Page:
According to this story by the AP, creating different rules for candidates based upon how much their opponent spends violates the 1st Amendment. The law had said that when a candidate spends more than $350,000 of his own money, an opponent may qualify to accept individual contributions up to $6,900, triple the normally allowed amount.
My question is if money is speech, and millionaires can spend as much of their own money as they want ... then why am I limited in how much I can contribute.
This story, of course, has more than just a local angle ... the lawsuit was brought forth by Jack Davis, Democratic candidate in the 26th district.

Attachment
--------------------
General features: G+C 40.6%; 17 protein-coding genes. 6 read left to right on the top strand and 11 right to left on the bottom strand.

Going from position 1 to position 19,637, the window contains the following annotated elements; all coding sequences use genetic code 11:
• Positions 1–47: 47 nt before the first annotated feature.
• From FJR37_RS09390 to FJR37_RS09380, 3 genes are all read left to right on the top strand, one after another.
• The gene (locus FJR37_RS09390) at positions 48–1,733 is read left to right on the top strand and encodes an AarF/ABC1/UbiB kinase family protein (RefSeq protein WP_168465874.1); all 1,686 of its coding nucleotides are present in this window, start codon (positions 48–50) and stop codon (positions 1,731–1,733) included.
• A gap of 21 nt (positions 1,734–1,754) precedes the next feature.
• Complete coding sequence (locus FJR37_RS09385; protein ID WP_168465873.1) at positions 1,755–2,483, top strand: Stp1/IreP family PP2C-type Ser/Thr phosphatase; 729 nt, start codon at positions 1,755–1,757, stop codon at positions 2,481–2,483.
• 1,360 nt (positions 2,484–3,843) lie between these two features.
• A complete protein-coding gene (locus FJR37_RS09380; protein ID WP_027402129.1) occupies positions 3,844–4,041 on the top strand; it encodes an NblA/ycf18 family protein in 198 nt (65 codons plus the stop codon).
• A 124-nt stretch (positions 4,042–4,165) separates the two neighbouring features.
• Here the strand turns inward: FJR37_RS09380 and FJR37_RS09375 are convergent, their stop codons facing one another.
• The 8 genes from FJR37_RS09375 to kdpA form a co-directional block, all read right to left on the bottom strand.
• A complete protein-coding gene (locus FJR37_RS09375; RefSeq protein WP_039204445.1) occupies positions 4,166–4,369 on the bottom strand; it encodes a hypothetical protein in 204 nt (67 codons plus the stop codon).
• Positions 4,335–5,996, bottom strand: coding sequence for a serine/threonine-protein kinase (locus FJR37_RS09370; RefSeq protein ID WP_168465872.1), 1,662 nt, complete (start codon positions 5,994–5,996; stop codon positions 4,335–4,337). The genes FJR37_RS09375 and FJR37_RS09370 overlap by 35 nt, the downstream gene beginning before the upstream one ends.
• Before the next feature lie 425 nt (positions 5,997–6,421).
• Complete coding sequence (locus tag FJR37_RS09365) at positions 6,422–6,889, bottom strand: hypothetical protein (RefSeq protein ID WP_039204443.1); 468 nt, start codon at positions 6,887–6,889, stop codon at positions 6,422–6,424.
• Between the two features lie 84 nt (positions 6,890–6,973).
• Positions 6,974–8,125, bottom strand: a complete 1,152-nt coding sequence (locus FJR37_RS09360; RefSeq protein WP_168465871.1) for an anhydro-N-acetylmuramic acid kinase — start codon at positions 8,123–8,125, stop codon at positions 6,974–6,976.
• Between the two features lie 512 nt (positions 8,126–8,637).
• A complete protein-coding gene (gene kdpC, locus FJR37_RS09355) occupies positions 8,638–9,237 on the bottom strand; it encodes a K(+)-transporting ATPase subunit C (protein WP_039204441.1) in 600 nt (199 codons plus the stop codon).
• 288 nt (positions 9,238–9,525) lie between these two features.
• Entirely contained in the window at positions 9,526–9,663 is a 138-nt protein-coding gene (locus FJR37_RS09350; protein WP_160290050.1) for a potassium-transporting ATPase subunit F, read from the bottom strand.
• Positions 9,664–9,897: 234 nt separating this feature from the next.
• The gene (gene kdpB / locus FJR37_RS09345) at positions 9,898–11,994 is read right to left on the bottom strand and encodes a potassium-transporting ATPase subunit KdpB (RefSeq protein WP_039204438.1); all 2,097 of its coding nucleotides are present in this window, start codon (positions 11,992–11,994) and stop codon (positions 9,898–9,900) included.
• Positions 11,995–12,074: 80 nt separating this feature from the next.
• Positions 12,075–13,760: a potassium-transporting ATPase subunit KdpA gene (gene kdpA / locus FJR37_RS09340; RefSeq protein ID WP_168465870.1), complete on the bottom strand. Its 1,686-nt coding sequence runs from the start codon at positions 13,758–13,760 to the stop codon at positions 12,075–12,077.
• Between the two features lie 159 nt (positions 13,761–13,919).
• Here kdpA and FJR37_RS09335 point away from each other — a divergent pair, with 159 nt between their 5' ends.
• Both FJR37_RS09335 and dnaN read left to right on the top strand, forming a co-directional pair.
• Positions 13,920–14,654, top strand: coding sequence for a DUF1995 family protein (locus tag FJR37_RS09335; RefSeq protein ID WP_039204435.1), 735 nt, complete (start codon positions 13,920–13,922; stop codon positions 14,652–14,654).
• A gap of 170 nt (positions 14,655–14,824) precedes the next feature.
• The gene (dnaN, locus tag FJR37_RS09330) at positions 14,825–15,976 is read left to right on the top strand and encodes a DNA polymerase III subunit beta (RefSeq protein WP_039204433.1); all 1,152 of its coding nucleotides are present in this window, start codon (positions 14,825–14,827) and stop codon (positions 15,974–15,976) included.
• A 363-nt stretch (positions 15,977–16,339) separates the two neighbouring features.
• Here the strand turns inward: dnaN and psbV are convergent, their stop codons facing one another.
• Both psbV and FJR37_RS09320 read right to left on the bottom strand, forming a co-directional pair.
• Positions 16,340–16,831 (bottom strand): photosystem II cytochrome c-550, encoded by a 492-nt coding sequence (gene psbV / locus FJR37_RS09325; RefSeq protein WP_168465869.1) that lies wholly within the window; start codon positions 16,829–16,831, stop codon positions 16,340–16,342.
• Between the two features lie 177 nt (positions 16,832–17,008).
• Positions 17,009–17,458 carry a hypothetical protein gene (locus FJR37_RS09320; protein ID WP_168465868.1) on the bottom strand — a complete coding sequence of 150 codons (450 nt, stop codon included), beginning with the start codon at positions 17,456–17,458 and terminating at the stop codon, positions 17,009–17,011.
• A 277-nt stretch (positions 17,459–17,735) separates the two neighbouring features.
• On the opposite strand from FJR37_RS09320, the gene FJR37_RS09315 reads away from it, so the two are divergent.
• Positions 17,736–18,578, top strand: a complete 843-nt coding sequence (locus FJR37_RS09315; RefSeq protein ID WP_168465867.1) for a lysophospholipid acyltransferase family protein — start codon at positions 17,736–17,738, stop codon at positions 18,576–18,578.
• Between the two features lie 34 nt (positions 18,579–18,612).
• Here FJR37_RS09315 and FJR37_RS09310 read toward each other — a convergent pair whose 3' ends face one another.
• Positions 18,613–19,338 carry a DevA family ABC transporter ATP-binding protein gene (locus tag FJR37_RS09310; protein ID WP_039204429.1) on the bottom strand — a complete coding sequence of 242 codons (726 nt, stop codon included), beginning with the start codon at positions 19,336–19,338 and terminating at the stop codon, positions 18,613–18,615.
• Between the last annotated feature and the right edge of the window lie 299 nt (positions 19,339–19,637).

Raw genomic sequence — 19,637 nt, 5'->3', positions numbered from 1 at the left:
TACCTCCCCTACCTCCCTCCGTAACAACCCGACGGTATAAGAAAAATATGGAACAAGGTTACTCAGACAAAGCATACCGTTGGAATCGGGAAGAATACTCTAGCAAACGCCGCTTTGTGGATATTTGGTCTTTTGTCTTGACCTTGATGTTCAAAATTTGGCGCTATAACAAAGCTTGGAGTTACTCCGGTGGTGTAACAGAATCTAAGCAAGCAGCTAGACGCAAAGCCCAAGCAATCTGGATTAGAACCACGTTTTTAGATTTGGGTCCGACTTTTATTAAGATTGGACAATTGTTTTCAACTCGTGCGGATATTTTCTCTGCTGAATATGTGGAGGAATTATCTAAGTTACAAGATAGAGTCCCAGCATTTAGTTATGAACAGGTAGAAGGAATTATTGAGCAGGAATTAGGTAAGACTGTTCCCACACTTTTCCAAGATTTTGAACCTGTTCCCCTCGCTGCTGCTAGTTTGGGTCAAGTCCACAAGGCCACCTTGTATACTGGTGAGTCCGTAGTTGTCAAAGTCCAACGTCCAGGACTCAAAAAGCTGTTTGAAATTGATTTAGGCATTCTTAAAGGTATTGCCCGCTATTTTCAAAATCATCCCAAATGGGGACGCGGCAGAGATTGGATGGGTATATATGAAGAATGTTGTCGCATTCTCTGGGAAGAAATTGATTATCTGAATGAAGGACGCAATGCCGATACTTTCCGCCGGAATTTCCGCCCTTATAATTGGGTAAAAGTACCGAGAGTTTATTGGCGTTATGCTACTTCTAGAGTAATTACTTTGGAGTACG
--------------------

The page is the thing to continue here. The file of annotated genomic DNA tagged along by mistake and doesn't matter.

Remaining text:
Jon Powers, Davis' main challenger on the Democratic side, released the following statement:
"The voters of the 26th District are not going to let a millionaire, who owns up to $35 million in Big Oil stocks, to buy this election when gas prices are more than $4.00 a gallon. Regardless of what the Supreme Court decided, there is a clear choice in the Democratic Primary in New York's 26th District. Voters can either vote for Jon Powers, who has 75% of his donors giving $50 or less, or Jack Davis who went to the Supreme Court in order to make it easier for millionaires to get elected."
By the way, the photo at the top was taken by yours truly ... I love the Supreme Court building ...